brated with an ait home In honor of
the II. T. G. M., by Miss Georgia A.
Bradford at her residence on Four
teenth avenue, North, last Thursday
evening. The members of the Club
were all appropriately gowned for the
main number of the evening, which
was a Hallowe'en drill. This drill was
executed under the direction ol Mis!
This is the name of a new company
that has been organized and chartered
under the laws of the state within the
past week. The incorporators are all
wide-awake, progressive men wno in
tend to give for the benefit of the col
ored people an annual state ana
county fair. Under the leadership of
Prof. F. G. Smith, the principal of
Pearl High School, and in obedience to
his call seven men met, discussed the
object of the call and went into per
manent organization. Ail agreea xuai
the time was ripe and that the psy
chological moment was at hand when
the colored people should hold a State
Fair of their own.
The purpose of tho organizaition as
set forth in the charter is for the "ad
vnnppmcnt exhibition, exposition and
dissemination of the products' of art
and trade, the farms, and schools of
th colored neonle of Davidson County
and the State of Tennessee. The
company is capitalized at $10,000, di
vided Into 10,000 shares of $1.00 each.
The organizers intend this company
to be a company of the people, and for
that reason have fixed the shares at
$1.00 each, so that the humblest la
borer might take a part in it. Steps
will be taken immediately to give the
first annual Fair some time next
Fall, either In September or October.
The Association Is strictly Negro,
the money invested In it is Negro
money, and Its officers and helpers are
all to be Negroes. No time, labor,
pnprv or money will be spared to
mnke this new enterprise a complete
success. The names- of the incorpo
rators nx familiar to the readers 01
tho Globe and they are persons whose
names inspire success In whatever
thov undertake. The company con
sists of F. G. Smith, J. II. Hale, Hardy
L. Keith, G. E. Washington, A. JN
Johnson, E. B. Jefferson, and II. A
Pnmprnn.
In a short time certificates of stock
will be issued and the sale of shares
placed upon the market. It is, hoped
that the Negro public will rally to the
support of thece men, as they are
giving to the colored people something
1 that ia needed and are trying to devel-
DR. CLARK TO LECTURE AT
FIRST BAPTIST CHURCH.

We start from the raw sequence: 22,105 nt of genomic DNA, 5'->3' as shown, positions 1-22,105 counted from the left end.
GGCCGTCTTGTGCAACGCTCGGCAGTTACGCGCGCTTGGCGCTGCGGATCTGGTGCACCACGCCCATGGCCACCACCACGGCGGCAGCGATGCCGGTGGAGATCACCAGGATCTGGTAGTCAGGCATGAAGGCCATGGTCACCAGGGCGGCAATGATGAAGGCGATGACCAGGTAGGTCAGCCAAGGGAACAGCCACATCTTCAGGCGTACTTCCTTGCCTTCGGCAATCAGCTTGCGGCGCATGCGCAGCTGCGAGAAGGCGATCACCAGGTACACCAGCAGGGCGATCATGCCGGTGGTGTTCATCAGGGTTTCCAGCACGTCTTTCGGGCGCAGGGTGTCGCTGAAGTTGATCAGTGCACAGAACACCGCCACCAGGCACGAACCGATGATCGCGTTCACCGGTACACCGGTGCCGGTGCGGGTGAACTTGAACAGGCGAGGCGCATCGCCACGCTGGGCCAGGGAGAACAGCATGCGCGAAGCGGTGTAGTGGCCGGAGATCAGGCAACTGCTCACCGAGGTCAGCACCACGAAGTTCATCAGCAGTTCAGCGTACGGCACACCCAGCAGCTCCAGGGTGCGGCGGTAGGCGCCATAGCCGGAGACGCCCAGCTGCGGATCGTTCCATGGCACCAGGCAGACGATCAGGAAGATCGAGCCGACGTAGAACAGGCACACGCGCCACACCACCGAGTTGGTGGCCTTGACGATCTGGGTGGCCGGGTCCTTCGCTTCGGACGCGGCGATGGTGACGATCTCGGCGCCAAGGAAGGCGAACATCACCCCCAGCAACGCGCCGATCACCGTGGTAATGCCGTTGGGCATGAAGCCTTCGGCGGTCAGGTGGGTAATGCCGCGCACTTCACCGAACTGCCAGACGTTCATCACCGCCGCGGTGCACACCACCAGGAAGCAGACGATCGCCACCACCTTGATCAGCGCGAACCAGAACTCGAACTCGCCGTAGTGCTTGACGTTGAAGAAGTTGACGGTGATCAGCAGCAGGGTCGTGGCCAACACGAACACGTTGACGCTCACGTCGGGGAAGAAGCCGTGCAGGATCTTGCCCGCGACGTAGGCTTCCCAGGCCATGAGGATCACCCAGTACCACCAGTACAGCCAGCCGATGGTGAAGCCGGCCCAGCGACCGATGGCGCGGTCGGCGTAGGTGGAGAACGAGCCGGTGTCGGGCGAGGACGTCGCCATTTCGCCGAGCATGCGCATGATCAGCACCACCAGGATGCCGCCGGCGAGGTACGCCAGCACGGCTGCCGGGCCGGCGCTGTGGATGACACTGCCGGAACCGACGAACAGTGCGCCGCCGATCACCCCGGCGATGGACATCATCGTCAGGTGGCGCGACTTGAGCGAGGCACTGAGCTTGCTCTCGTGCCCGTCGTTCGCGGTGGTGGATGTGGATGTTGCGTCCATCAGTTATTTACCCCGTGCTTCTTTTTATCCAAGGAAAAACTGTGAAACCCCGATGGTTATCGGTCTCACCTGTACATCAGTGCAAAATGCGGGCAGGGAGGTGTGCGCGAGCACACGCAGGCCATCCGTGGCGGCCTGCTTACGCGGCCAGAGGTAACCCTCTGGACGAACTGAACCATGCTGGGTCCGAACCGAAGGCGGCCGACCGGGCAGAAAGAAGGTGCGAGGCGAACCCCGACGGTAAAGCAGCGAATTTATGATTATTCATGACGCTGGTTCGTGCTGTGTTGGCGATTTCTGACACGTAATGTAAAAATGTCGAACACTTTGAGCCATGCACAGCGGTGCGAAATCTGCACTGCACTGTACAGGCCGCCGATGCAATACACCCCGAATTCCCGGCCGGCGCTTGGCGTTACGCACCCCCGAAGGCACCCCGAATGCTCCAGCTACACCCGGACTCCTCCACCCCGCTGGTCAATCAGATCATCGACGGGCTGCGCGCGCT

Rev. C. II. Clark, D. D., the popular
mis-tor of Mt. Olive Baptist Church
will lecture at the Flrsit Baptist
Church, Eighth avenue, North, Friday
evening, November 15. Subject: "The
Relation of the Church to the Commu
nity." .
Fanny Taylor Restaurant,
FINE LUNCHES. ( Prompt Attention)
Meals 5, 10, 15 and 25 cents. !
139 fourth fvenii, South jT
Eureka Dancing Class,
OPEN TO THE PUKLKJ IN "V
ODD FELLOWS' HALL
417 FOlllTH AYE., X.
- REGIM D.IKIXG CLASS
every Monday and Friday nights from
8:30 to 9:30. Mr. Doc k l.nu r win giv;
in at ruction a free of clnrue t all wishiin
in lonrn thp now dam rs that .'u e put on.
Good order will he observed Parents
with children admitted free.
DOCK USER, Instructor.
ADMISSION 15 Cents.
f
r1
MARRIAGES.
Tuck Price and Mary Etta Farriss.
Allen Ilaynes and Willie Hutchin
son.
.lames Bowden and Sallie Porter,
l.cn Cheatham and Cora Sneed.
Robert Bell and Eva Hosklns.
Elliott Oden and Mollie lllllins.
Clarence Kirkman and HattieAdam.
John II. Jones anl Emma L. Meri
no v.
David Patton and Mattie Elliott.
Henry J. Bell and Mabel Gentry.
Will Davis and Beatrice Hunter.
Jim Berch and Minnie Taylor.
Henry Buxard and Susie McKissack.
Ed Hunt and Daisy Nix.
R, R, DeGrafenriedi
UP JO-DftTE TAILOR.
SUITS MADE TO ORDER.
Strict Attention hid to Ladies' Work.
CLEANING, DYEING AND KE-
PAIKING.
430 Cedar St,, Nashville, Tei
DEATHS.
Judio Battle, 310 Twelfth avenue,
North, 70 years.
Stephen Thornton, 408 quarry
Mtroet, 51 years.
Emanuel Maroel, 1014 south street,
1 mnnth.
Mary Mason, 1235 Third avenue,
South. 21 years.
Tahiti TClmomison. 1507 reari
stront f.fi vears.
Emma Bell Williams, 907 Gay street,
1 month.
Marcellus Scott, 405 Eighth avenue,
Vorth. 12 vear&.
Annie Fishback, 1905 Hermosa
street, 16 years.
Jane Peebles, 419 Highland street,
liO years.
Ilcnry Lilian!, 1411 Jackson street,
18 years.
Mollie Wray, 205 Twelfth avenue,
North, 42 years.
Houston Jones, 1427 1-2 Kayne ave
nue. S3 years.
Ada Claybrook3, 120 Foster street,
26 years.
7-12-0$ 1
NEED ANYTHING? CALL OS!
Richard Hill f
NOTARY PUBL1C.J
Pension Vouchers and other impor-
tant papers llxed with prompt-
ness and dispatch. V.
ALL BUSINESS CONFIDENTIAL.
Is your life insured? Is your house f
and furniture insured? Arrn't t
you tired paying rent 1
Oflice Tltonp, Slain ISStl. Home TIihiic "ul 2S12.
O t i l CK 4t O- i V i:i A K S T.f
Xashvllle, - Tennessee.
Wade Hanie. C12 Fourth avenie,
South,, 47 years.
Trma Mitchell. North inn tireei.
2 years.
Joseph lue Wnllon, 135 Lafayette k
. . .